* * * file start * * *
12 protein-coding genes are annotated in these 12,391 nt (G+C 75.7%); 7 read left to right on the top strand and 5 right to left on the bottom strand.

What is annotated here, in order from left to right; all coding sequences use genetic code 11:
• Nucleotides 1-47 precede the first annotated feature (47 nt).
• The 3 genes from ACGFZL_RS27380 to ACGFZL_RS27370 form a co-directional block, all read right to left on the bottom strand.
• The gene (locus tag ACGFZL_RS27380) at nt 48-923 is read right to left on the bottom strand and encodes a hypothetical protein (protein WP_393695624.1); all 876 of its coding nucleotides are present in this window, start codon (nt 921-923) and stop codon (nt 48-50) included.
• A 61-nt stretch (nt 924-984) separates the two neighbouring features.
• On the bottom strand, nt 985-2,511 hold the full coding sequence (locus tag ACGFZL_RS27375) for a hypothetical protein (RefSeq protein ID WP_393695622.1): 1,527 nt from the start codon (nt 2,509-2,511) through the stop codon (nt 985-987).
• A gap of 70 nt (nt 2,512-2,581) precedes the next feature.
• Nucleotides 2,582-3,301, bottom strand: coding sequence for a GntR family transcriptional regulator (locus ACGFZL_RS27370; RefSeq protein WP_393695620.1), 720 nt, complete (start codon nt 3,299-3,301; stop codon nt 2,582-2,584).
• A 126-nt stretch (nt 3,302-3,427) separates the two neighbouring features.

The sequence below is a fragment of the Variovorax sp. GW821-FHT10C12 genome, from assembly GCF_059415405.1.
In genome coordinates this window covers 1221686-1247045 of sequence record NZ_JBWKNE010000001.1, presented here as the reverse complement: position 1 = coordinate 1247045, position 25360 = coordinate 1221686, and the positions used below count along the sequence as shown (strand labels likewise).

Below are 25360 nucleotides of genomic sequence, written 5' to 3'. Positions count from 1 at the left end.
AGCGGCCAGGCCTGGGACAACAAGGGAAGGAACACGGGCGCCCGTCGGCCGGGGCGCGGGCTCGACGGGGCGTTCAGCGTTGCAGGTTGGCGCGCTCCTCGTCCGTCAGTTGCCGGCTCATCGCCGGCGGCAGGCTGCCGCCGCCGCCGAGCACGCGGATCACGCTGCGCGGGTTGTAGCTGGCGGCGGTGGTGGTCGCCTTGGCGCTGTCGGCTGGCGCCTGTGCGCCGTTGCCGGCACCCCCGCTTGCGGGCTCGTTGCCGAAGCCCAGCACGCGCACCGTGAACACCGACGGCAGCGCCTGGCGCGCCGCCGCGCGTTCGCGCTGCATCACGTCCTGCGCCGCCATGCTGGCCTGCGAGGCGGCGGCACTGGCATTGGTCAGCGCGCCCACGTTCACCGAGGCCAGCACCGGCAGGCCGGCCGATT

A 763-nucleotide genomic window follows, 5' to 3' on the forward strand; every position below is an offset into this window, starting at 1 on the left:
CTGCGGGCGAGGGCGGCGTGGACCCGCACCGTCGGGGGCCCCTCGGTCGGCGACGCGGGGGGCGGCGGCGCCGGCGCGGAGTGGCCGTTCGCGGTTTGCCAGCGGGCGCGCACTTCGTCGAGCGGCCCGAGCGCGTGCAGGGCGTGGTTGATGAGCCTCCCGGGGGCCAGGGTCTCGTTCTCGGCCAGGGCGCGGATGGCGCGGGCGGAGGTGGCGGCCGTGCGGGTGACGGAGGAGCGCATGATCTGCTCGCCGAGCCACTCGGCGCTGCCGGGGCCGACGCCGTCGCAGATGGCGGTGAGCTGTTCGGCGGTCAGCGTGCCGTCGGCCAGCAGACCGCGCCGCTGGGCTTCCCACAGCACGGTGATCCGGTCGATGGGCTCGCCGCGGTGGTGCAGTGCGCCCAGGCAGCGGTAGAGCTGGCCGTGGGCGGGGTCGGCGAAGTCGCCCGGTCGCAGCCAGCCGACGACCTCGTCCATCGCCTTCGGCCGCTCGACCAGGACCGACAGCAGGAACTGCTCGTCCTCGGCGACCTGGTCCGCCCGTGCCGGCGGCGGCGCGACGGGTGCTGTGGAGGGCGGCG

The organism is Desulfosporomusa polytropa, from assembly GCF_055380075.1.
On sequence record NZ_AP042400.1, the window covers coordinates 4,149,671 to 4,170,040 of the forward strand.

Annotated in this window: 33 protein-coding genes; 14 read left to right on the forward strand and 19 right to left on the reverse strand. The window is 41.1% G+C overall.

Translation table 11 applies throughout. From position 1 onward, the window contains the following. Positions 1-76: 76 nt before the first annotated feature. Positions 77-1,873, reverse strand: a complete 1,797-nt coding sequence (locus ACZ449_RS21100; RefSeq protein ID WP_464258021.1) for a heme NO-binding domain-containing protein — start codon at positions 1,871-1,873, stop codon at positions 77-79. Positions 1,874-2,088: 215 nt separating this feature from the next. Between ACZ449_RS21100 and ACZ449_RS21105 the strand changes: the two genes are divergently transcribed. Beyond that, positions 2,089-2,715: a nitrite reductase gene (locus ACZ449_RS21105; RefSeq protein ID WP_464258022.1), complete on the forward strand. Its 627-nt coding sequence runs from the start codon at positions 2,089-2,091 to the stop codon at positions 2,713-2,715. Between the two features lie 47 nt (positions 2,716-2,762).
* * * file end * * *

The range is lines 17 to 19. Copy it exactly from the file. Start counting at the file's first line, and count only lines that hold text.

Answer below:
The organism is Desulfosporomusa polytropa, from assembly GCF_055380075.1.
On sequence record NZ_AP042400.1, the window covers coordinates 4,149,671 to 4,170,040 of the forward strand.

Annotated in this window: 33 protein-coding genes; 14 read left to right on the forward strand and 19 right to left on the reverse strand. The window is 41.1% G+C overall.